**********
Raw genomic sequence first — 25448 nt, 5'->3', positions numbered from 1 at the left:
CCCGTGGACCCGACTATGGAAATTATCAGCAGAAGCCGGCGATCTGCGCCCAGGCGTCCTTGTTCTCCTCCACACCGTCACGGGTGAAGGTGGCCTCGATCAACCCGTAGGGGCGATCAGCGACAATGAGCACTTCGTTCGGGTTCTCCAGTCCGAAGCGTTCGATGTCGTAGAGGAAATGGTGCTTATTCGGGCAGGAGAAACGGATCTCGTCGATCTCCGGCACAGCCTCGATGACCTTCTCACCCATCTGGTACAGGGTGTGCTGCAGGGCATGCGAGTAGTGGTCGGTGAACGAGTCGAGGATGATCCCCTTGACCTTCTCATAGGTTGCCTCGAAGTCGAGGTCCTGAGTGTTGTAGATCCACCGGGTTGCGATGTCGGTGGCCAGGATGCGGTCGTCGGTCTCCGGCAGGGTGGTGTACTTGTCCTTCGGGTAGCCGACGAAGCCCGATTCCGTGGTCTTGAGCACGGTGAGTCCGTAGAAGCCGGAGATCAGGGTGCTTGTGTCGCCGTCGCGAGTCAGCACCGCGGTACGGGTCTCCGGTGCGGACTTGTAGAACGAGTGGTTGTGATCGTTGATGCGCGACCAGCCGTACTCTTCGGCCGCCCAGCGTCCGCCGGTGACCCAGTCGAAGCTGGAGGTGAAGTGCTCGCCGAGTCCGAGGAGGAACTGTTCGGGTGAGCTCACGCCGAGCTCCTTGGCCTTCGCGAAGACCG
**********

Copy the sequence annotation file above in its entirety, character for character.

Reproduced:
Raw genomic sequence first — 25448 nt, 5'->3', positions numbered from 1 at the left:
CCCGTGGACCCGACTATGGAAATTATCAGCAGAAGCCGGCGATCTGCGCCCAGGCGTCCTTGTTCTCCTCCACACCGTCACGGGTGAAGGTGGCCTCGATCAACCCGTAGGGGCGATCAGCGACAATGAGCACTTCGTTCGGGTTCTCCAGTCCGAAGCGTTCGATGTCGTAGAGGAAATGGTGCTTATTCGGGCAGGAGAAACGGATCTCGTCGATCTCCGGCACAGCCTCGATGACCTTCTCACCCATCTGGTACAGGGTGTGCTGCAGGGCATGCGAGTAGTGGTCGGTGAACGAGTCGAGGATGATCCCCTTGACCTTCTCATAGGTTGCCTCGAAGTCGAGGTCCTGAGTGTTGTAGATCCACCGGGTTGCGATGTCGGTGGCCAGGATGCGGTCGTCGGTCTCCGGCAGGGTGGTGTACTTGTCCTTCGGGTAGCCGACGAAGCCCGATTCCGTGGTCTTGAGCACGGTGAGTCCGTAGAAGCCGGAGATCAGGGTGCTTGTGTCGCCGTCGCGAGTCAGCACCGCGGTACGGGTCTCCGGTGCGGACTTGTAGAACGAGTGGTTGTGATCGTTGATGCGCGACCAGCCGTACTCTTCGGCCGCCCAGCGTCCGCCGGTGACCCAGTCGAAGCTGGAGGTGAAGTGCTCGCCGAGTCCGAGGAGGAACTGTTCGGGTGAGCTCACGCCGAGCTCCTTGGCCTTCGCGAAGACCG